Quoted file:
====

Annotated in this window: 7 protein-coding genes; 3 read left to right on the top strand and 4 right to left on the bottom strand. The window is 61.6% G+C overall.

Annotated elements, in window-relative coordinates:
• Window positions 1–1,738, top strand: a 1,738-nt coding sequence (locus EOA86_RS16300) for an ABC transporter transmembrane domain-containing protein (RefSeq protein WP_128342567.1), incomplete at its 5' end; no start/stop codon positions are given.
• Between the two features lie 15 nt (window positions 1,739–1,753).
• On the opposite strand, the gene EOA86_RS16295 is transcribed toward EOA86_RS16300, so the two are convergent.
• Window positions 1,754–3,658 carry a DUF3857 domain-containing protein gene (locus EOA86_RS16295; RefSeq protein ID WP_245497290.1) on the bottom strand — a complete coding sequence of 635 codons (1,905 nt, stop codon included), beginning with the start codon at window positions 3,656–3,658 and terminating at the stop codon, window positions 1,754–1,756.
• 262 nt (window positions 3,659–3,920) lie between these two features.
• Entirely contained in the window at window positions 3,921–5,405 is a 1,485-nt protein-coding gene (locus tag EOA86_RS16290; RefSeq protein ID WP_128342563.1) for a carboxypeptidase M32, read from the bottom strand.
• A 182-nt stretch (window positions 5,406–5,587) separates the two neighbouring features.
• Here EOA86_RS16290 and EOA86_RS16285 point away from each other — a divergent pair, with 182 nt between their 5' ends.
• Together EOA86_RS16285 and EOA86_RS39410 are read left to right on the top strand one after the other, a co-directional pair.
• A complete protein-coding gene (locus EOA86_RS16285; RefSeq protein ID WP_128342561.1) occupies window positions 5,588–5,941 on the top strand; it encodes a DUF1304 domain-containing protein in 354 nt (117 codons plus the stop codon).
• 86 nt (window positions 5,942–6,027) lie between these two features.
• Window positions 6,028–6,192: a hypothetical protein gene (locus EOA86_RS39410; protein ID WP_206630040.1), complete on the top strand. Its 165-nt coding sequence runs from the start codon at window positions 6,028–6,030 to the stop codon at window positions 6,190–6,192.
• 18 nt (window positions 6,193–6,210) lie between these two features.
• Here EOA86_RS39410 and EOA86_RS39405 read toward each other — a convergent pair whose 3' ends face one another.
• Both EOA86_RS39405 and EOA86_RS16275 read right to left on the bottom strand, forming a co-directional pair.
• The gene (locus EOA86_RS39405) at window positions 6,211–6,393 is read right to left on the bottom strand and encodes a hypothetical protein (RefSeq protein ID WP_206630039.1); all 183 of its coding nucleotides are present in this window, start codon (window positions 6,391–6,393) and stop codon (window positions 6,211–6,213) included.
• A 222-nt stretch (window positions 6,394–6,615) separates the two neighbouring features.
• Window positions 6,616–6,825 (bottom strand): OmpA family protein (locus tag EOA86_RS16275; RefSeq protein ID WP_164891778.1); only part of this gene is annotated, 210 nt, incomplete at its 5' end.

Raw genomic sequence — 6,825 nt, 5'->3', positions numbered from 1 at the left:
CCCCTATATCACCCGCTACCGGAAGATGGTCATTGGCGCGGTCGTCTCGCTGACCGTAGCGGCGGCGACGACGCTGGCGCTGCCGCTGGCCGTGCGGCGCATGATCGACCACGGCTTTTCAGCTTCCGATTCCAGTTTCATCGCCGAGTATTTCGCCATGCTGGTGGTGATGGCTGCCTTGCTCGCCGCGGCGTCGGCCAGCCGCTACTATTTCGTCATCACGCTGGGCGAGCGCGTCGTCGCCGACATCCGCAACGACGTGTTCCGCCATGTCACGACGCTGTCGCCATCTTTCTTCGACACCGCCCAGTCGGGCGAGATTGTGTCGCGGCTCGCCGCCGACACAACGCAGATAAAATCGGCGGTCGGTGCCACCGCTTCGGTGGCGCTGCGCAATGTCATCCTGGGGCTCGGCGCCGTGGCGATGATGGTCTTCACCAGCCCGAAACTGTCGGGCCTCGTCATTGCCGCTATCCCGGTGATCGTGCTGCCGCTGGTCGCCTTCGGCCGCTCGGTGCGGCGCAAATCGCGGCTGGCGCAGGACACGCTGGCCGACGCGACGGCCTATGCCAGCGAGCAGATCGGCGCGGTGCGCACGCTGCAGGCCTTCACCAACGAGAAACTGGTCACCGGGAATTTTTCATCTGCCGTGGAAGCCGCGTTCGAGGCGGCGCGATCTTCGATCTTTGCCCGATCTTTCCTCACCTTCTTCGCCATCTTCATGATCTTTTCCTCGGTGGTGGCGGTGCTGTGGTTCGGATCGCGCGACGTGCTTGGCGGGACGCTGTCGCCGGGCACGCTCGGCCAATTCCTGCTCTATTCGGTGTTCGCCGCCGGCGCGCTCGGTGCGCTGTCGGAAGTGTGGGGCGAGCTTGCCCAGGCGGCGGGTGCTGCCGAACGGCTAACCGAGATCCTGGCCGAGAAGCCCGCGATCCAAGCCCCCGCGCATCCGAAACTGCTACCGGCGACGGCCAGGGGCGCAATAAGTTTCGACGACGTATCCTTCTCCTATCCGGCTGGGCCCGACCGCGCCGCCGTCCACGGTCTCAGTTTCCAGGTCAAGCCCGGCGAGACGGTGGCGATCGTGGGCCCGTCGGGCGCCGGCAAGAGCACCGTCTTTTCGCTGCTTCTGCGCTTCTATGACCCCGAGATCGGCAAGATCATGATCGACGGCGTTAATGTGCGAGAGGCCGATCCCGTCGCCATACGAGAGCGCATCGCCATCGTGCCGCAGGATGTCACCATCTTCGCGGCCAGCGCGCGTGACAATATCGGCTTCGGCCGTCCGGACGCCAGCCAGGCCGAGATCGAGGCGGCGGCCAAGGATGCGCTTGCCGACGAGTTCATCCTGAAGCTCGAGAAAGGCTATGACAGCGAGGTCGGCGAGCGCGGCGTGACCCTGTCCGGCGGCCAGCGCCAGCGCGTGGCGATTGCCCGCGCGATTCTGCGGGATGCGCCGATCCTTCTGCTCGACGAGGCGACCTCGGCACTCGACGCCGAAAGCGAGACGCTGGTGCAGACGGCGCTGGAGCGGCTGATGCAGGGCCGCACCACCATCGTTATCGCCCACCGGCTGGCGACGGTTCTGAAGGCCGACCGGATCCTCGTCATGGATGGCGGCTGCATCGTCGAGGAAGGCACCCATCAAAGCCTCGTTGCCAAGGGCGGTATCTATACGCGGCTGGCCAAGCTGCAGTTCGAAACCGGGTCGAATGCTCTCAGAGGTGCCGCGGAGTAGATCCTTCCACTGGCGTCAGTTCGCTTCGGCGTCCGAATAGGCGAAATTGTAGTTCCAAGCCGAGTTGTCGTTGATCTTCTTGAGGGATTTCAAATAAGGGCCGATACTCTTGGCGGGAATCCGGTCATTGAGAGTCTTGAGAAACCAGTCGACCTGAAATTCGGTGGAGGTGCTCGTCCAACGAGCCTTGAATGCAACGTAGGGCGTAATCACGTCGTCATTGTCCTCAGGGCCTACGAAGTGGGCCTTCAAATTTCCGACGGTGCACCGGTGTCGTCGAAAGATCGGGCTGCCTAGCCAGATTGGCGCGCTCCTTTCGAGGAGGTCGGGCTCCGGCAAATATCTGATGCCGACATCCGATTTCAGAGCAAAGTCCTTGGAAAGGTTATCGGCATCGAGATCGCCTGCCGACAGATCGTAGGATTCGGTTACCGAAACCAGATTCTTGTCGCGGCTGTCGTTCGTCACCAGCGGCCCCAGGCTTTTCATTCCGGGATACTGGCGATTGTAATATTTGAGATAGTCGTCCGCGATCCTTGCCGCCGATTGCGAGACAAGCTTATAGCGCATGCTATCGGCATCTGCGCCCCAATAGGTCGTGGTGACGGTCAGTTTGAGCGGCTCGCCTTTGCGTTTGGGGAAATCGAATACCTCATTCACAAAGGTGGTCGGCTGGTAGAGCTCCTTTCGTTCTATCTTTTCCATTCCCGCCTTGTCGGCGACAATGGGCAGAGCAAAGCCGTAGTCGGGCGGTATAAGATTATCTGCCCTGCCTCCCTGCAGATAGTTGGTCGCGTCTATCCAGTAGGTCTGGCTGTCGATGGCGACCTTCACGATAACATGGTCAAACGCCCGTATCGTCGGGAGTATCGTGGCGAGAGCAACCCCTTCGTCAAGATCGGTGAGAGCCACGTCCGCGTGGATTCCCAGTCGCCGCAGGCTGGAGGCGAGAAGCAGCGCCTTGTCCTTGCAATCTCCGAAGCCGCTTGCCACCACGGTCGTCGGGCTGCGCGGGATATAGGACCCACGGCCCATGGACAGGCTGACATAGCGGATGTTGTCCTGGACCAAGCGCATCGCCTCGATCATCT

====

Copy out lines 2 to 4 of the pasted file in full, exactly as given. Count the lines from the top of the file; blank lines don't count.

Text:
Annotated elements, in window-relative coordinates:
• Window positions 1–1,738, top strand: a 1,738-nt coding sequence (locus EOA86_RS16300) for an ABC transporter transmembrane domain-containing protein (RefSeq protein WP_128342567.1), incomplete at its 5' end; no start/stop codon positions are given.
• Between the two features lie 15 nt (window positions 1,739–1,753).